Australia’s four-time ITU Para-triathlon world champion Bill Chaffey will make his return to competition at the 2015 Oceania Para-triathlon Championships in Sydney on Sunday.
Chaffey, 39, was forced out of last September’s World Championships in Edmonton, Canada after a freakish training accident on the NSW north coast left him with two broken bones in his pelvis.
He will join 35 entrants in what will be another milestone event for the sport en route to the 2016 Rio Paralympics and will also see the unveiling of many inspiring stories – none better than Chaffey’s.
On the day of his accident Chaffey actually continued on his training session for another 30 minutes with the two broken bones before driving back to his home in Bilambil near Tweed Heads – believing he had only suffered bruising.
At around 6.30pm – six hours after the accident, the pain was getting worse so with some encouragement he decided to go to the hospital for x-rays.
“My wife has banned me from ever training at Fingal again,” said a buoyant Chaffey today.
“It was such a simple thing and I was left absolutely shattered…it’s the word that came straight into my mind at the time knowing how good a shape I was in for the ITU Worlds and the fact that it would be a rare chance to race over 70.3 the week later.
“And the fact that it happened so simply – I’ve had much worst accidents and crashes in my career and come away unscathed.
“When the wheel got stuck, the chair tumbled over and I landed on my hip and while it hurt like hell when I did it, I got back into my chair.”
But under the watchful eyes and care of his coaches and support team at the AIS and QAS, led by physiologist Shaun D’Auria, Chaffey has made a full recovery.
And he has a clear message for his rivals as the countdown begins in earnest for qualification for Para-triathlon’s debut in the 2016 Rio Paralympics.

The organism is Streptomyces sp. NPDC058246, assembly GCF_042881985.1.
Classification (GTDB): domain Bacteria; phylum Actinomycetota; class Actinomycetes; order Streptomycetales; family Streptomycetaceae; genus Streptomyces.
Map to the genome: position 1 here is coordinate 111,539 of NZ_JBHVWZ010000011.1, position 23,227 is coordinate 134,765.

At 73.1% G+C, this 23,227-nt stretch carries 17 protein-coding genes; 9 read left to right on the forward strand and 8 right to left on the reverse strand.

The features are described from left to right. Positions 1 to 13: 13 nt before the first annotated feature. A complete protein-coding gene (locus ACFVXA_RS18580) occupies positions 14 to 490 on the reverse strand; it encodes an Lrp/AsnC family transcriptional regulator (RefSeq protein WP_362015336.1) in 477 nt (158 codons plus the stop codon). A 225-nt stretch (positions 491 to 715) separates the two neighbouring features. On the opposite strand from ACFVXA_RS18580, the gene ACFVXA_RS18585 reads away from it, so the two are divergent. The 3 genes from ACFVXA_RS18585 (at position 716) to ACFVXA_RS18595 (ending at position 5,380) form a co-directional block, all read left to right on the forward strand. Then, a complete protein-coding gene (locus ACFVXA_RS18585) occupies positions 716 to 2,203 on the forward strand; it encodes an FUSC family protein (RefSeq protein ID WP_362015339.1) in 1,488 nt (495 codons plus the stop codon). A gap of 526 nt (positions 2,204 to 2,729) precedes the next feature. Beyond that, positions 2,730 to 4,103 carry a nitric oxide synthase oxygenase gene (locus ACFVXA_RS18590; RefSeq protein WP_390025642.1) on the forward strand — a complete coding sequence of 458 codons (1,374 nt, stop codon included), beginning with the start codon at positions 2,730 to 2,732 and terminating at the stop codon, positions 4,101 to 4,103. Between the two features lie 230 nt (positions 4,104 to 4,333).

“I think I am going better than last year; I am definitely training smarter that’s for sure and being part of the AIS/QAS system has been a major step forward for me,” said Chaffey.
“Word got around that I had suffered a slight injury recently and when I arrived into the gym at the AIS/QAS I felt like President Obama – I had people coming from everywhere offering me help and guidance – it was amazing and certainly made me feel good.”
Chaffey admitted the toughest thing during his rehab was sitting around for six weeks doing nothing.
“The hardest thing about getting my head around recovering from the accident was the waiting; my body just wouldn’t let me do anything, I couldn’t even swim for six weeks because of the nature of the injury,” he said.
“But I have been able to access so many resources on my return; I thought about doing some smaller races in the lead up but Shaun advised me to make Penrith the comeback race and I can’t wait to get down to Sydney.
“It’s where I set the world’s fastest time last year, breaking the hour for my category; it’s a fast course and I love racing there.”
He will joined by a host of Para-triathletes and Paralympians who will add an extra touch of class to the field including reigning ITU world champion Sally Pilbeam and her teammates Brant Garvey and Justin Godfrey who were both sixth in Edmonton as well as Jack Swift.
Amongst other notables and inspiring entries will be:
Erik Horrie – The current Para-rowing World Champion who is preparing for the Rio Paralympics. Eric was a silver medallist in London 2012 who finished third in 2013 and second in 2014 at the Penrith Para-triathlon events. He actually trains at Penrith Regatta Centre.
Sam Bramham – A multiple Paralympic Gold medallist in swimming across two Paralympic Games, who was on Big Brother recently where he spoke about his goal to win gold at Rio in Para-triathlon. He has also written a book about his life story and goals in triathlon. His first Para-triathlon was Elwood WPE in 2014, where he was the first swimmer out of the water of any class.
Kate Doughty – A former Para-equestrian now seeking success in Para-triathlon, aiming for Rio, she has a Norwegian partner and has been doing her final preparations in Norway over Christmas.
Kerryn Harvey – Returning to triathlon after a horrific illness. An arm amputee athlete, she is planning to cycle across Australia to raise funds for the Adelaide Hospital which saved her life. She will push current World Champion Sally Pilbeam, who has supported Kerryn’s return to the sport.
Michael Lyddiard – From Townsville, a member of Australia’s armed forces who was injured in Afghanistan, who is seeking success.
Zac Jones – identified through the AIS/APC Para-Sports Draft recently, who competed in Weetbix events as a youngster before his accident.
By Triathlon Australia